“I feel humble that I’m the one who gets to find these people’s stories and open the door of opportunity for them [in the temple],” Maldonado continues. This new work has helped her develop a connection with her ancestors she didn’t think was possible. “I found one family member who had two or three children, and one only lived a few years. I felt this pain—what must it have been like to lose such a young child?”
Maldonado is a busy mother of four children, ages 1 to 14. How does she find time to jump online for family history research? “I turn the TV off,” she says. “I use the downtime when I would usually relax a half hour before bed. I get so much done in just a short time!”
Now her non-LDS relatives are asking about her discoveries. “It opens up this dialogue,” she says. “It’s given me a natural way to talk to them about my faith. I’ve been away from home for 19 years since I joined the military. Doing family history has brought me closer to living relatives—it’s tightened bonds in ways that are amazing. Doors are open that weren’t open before.”
Rick’s Story: Exploring His LDS Roots
Heritage was always an important part of Rick Tate’s identity, but he’d never actually researched his family history. His relatives had done temple work back as far as possible: his Grandfather Tate alone submitted several thousand names, so he didn’t see much he could do.
Then, about three years ago, he was called as a bishop. Soon after, the ward council began discussing how to make family history a priority in their ward. “My Relief Society president lovingly chided me that family history isn’t just about submitting names to the temple,” he says. “We have been asked to do something to further the work, whether it’s capturing stories, indexing, or helping other people.”
A natural storyteller, Tate immediately thought of the family stories he loved. Many were connected with an annual extended family reunion he attended at Bear Lake, Utah. “There were a lot of traditions there,” he remembers. “Saturdays we always had sports and activities, lunch, and a program. Then there were stories.”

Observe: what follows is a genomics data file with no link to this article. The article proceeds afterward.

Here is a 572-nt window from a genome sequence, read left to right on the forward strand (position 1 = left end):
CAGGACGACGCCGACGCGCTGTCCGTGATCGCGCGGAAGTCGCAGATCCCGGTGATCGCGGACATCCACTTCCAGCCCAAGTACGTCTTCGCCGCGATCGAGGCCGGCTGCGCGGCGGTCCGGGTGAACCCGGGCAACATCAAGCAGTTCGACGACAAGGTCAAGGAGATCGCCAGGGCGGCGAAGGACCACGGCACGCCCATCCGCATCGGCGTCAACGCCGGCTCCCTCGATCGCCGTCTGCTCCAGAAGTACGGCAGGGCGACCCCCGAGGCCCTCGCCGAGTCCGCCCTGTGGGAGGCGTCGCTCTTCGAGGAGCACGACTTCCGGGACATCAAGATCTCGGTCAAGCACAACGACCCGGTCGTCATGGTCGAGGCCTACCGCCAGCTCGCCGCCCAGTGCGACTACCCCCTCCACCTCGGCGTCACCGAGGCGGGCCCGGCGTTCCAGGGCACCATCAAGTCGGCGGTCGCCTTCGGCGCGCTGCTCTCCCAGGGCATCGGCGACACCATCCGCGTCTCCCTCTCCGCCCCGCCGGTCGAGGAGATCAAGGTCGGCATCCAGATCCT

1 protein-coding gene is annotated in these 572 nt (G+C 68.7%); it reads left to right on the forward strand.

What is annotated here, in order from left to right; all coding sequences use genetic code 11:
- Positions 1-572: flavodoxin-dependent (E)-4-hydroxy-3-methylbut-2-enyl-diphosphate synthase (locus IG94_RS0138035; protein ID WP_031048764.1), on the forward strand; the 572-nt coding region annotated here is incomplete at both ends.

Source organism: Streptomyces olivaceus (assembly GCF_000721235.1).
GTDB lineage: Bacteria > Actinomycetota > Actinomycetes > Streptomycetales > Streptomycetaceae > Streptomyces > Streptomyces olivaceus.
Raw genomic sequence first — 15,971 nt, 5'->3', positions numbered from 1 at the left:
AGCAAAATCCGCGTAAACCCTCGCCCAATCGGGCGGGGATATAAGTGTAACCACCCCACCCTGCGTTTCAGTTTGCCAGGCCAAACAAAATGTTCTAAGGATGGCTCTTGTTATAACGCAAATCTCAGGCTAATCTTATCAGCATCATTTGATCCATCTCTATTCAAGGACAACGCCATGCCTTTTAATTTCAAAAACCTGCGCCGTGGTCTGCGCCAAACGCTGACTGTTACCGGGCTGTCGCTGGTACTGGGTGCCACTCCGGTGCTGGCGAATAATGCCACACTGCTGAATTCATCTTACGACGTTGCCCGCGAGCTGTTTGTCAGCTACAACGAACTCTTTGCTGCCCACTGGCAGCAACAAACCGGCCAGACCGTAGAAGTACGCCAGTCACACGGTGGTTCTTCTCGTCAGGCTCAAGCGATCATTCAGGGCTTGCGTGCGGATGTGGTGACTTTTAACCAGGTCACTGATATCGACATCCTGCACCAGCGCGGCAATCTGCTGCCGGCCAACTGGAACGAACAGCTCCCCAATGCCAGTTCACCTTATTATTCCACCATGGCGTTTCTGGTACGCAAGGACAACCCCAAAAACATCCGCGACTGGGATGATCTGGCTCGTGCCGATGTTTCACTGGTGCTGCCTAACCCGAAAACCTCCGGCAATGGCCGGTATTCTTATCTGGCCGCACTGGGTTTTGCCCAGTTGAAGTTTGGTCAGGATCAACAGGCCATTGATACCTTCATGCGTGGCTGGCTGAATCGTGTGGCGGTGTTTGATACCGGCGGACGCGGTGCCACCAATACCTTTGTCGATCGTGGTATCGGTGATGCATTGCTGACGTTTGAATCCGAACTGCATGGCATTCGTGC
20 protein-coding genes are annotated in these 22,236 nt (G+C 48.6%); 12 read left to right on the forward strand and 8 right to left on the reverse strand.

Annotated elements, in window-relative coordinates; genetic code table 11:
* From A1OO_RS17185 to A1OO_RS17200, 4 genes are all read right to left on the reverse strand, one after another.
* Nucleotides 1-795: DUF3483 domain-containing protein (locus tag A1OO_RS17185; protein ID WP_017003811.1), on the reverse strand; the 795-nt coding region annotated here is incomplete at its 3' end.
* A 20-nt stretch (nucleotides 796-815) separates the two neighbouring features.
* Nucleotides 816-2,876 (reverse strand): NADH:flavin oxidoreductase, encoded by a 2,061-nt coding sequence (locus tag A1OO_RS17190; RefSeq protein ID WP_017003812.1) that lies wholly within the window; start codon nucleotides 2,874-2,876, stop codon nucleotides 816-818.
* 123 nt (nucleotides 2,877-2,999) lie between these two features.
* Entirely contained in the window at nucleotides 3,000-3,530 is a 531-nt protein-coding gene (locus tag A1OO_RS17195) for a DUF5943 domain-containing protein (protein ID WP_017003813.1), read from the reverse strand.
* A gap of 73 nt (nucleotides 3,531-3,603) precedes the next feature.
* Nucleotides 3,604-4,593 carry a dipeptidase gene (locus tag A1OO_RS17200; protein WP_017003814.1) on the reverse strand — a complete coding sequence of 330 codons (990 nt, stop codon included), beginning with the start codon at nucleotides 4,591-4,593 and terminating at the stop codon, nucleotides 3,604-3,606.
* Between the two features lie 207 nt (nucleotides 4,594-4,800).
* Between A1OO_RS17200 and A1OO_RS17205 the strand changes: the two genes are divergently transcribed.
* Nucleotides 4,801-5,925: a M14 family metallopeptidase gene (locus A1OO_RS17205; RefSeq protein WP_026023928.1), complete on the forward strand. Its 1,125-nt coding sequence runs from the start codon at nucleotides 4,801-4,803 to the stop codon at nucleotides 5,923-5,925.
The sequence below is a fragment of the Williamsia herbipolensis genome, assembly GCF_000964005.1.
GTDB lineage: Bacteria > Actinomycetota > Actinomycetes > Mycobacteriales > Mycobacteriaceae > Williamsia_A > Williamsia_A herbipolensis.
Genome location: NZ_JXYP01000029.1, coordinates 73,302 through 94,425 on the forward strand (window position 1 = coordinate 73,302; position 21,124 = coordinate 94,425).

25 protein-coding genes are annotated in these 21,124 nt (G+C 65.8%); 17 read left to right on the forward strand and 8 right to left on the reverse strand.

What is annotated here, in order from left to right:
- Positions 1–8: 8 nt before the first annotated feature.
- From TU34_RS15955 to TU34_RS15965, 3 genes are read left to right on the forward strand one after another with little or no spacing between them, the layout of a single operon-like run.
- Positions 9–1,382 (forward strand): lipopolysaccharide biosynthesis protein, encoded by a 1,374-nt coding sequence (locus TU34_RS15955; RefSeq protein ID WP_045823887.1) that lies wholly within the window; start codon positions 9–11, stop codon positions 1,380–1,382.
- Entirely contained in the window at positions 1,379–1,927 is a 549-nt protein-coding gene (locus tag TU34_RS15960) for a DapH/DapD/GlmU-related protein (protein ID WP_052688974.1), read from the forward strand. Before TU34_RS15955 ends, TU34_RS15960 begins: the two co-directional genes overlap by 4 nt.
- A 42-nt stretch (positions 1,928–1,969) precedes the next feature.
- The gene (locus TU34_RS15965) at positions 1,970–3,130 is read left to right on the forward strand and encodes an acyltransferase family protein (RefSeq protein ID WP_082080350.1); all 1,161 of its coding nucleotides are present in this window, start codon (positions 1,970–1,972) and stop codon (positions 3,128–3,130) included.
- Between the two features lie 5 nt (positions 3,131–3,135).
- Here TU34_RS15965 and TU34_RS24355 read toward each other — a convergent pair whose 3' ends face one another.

Once he began delving into family stories, he found himself wondering more about individual lives. Around that time, LDS Access accounts became available. He signed up for all three sites and began looking for records.
“First I found my grandma in the US census. Just to see her listed there in her parents’ household reminds me that she was a real person with a childhood. Then I looked for evidence of the Church in the lives of my ancestors. Some of them made drastic changes to embrace the gospel, and I wanted to know what those changes were. I can see them when I find someone born in a remote village in England who died in Provo, Utah.”
How many names has he submitted for temple work? None—yet. “I thought I had finally found a name—Thomas Umpleby—but when we cleaned up the records, I found his work had been done.” But Tate is persistent. “Now I’m going for his parents. There has to be something there on that line for me to do. There’s something pulling at me, and I’ve never had that feeling before,” he says.
“The task is not really about each of us finding every ancestor,” concludes Tate. “The real task is to turn our hearts to our fathers so they can turn to us.”
Luke’s Story: A Young Heart Turns
Luke Johnson is a high school freshman whose days are packed with early morning seminary, soccer and orchestra practices, Young Men activities, and more. But until recently, indexing was the only family history activity he had tried. Then he was asked to participate in baptisms for some of his deceased Johnson ancestors, and he felt his heart turn.